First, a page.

BREAKING: Two MI GOP Election Officials Now Want to ‘Rescind’ Their Vote Approving Wayne County Results

Vote Counting in Michigan

Photo credit: Jeff Kowalsky, AFP via Getty Images

The two Republicans on the Wayne County (Mich.) Board of Canvassers now want to “rescind” their vote to certify the 2020 election results in their county, releasing an affidavit late on Wednesday night that seeks to double back on their flip-flop from just one day earlier.

On Tuesday night, Monica Palmer and William Hartmann initially voted against certification, deadlocking the county board in a 2 – 2 tie, which would’ve pushed the vote certification up to a state board for review. The shocking move ignited a fierce, public backlash and over the course of a three-hour public meeting, the pair ultimately changed their minds, endorsing a second, unanimous vote validating the vote, which included hundreds of thousands of votes for President-elect Joe Biden from majority African-American Detroit.

But almost exactly 24 hours later, Palmer disputed the promises she was told she received from one of her Democratic canvass board colleagues. She claims that, contrary to what she was told on Tuesday, Michigan Secretary of State Jocelyn Benson has not pledged to conduct a audit of the county’s votes to clear up the minor clerical errors found.

“As a result of theses fact, I rescind my prior vote to certify Wayne County elections,” the signed affidavit read. “I fully believe the Wayne County vote should not be certified.”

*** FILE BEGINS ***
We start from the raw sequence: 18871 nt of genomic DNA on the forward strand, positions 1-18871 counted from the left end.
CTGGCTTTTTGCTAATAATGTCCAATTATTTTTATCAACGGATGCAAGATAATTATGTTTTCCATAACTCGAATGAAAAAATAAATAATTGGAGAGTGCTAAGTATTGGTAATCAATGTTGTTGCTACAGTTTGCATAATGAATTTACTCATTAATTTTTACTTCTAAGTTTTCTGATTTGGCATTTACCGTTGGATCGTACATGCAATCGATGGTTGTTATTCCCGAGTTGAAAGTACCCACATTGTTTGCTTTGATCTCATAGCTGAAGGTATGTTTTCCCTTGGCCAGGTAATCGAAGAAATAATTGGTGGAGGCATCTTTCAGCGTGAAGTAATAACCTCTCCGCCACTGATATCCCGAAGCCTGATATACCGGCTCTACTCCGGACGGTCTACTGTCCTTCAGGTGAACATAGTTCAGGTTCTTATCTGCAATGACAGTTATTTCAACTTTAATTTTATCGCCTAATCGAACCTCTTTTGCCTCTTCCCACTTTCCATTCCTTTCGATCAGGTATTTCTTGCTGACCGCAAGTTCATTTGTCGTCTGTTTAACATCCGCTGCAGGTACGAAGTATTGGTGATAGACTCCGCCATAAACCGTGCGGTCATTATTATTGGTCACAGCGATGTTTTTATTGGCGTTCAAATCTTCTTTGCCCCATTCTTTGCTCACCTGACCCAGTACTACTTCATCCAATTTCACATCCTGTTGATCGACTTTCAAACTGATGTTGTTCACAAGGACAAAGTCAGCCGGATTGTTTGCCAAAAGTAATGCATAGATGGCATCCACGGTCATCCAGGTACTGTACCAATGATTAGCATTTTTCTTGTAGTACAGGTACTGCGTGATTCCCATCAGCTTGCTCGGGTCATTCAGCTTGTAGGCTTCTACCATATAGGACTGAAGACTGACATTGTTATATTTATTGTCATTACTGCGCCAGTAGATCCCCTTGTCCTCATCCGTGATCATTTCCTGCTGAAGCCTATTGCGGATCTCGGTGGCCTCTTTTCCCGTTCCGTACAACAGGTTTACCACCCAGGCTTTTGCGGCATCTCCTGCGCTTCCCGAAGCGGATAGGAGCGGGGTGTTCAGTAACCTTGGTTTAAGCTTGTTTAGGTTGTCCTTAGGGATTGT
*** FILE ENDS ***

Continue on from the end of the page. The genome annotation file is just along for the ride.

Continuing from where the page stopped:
“The Wayne County election had serious flaws which deserve investigation. I conintue to ask for information to assist Wayne County voters that these elections were conducted fairly and accurately. Despite repeated requests, I have not received the requisite information and believed an additional 10 days of canvas by the State Board of Canvassers will help provide the information necessary.”

It’s not clear if this affidavit will have any effect on a certification vote that has been closed and registered with the state.  At least one report cited the canvass board’s Democratic vice chair saying the vote was final since, earlier on Wednesday, the state finished its full certification of the 2020 vote in all 83 counties.

During the canvass board’s debate about certification on Tuesday, Palmer at one point floated the idea of certifying all of the county’s (mostly-white) suburbs but not that of majority-Black Detroit. This, despite the fact that the suburb of Livonia had a similar number of vote tally discrepancies as the city of Detroit.

Palmer’s comment prompted Michigan Attorney General Dana Nessel to accuse her and Hartmann of targeting African-American voters for disenfranchisement in an attempt to throw the state to President Donald Trump.

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